17.  Similar affidavit is filed by C.O. City, Dehradun, Uttarakhand stating therein that various complaints were filed against the petitioner and in pursuance thereof, the petitioner has been taken into custody.

18.  We have heard learned counsel for the parties.

19.  The learned counsel for the petitioner submitted that the petitioner has been in jail since more than a decade. Various cases have been instituted against him in six States. Even though the petitioner has been ordered to be enlarged on bail in some of the cases, he is unable to come out since in other cases, either the investigation is in progress or the 1 petitioner has not been produced before the Magistrate for trial. Even if the petitioner is convicted in some of the cases for some offences, he may have to remain in jail only for few years. Therefore, even if it is assumed for the sake of argument that the petitioner will be convicted, incarceration suffered by the petitioner by now might be more than the sentence which could be imposed on him. It was, therefore, submitted that an appropriate direction may be issued so that the petitioner may be released on bail.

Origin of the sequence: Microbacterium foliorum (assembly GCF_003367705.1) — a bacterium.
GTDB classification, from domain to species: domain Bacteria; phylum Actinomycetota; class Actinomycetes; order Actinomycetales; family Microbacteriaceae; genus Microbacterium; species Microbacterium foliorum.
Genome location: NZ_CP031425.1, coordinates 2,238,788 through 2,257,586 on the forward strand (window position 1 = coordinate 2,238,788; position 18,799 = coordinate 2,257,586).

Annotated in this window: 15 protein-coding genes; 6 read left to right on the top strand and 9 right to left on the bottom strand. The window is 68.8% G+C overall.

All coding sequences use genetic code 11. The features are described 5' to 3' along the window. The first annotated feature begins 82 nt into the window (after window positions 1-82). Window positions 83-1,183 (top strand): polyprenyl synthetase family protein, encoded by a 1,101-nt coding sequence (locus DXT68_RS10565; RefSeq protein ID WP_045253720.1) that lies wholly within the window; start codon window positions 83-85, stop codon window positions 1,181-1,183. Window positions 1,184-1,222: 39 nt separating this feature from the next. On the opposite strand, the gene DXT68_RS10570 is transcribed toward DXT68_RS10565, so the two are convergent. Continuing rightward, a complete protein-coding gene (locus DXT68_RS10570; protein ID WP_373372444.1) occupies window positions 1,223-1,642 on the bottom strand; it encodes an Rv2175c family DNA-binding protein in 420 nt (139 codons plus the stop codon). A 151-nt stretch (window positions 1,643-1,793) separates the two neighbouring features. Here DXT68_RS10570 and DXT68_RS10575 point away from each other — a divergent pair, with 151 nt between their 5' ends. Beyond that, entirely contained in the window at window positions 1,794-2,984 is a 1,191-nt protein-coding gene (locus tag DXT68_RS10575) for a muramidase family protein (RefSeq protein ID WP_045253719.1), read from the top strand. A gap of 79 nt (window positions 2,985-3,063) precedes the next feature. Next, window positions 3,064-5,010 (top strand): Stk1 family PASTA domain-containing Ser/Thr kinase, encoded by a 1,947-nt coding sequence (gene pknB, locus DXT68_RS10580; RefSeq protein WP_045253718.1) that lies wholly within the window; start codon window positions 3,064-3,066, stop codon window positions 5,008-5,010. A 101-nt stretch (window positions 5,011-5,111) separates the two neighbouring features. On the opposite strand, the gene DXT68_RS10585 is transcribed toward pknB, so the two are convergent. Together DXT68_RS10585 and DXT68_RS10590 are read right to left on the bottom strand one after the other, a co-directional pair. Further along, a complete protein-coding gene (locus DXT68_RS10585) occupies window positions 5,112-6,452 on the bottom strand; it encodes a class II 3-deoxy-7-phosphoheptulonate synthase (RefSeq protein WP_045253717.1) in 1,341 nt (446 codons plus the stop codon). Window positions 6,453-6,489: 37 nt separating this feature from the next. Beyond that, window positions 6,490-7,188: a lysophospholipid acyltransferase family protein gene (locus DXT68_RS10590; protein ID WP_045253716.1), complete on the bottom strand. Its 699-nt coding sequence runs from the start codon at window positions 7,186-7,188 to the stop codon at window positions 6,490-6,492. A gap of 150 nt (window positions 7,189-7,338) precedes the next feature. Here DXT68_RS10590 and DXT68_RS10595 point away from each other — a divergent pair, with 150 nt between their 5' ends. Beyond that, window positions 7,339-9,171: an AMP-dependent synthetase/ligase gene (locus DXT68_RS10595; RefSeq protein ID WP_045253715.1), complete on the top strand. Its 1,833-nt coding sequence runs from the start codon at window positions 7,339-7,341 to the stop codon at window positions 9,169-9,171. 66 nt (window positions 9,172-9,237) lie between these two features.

20.  The petitioner has also invited our attention to Section 436A of the Code which provides maximum period for which an under- trial prisoner may be detained. It was, therefore, submitted by the learned counsel for the petitioner that during the pendency and final disposal of criminal cases, the petitioner may be ordered to be enlarged on bail on his executing personal bond.

21.  The learned counsel for the respondent, on the other hand, submitted that systematic fraud has been committed by the petitioner and he has cheated several innocent investors at various places. Crores of rupees had been collected by him in the capacity of Managing Director of the Company. It was only when he refused to refund the amount that criminal cases have been filed against him for which the petitioner alone is responsible.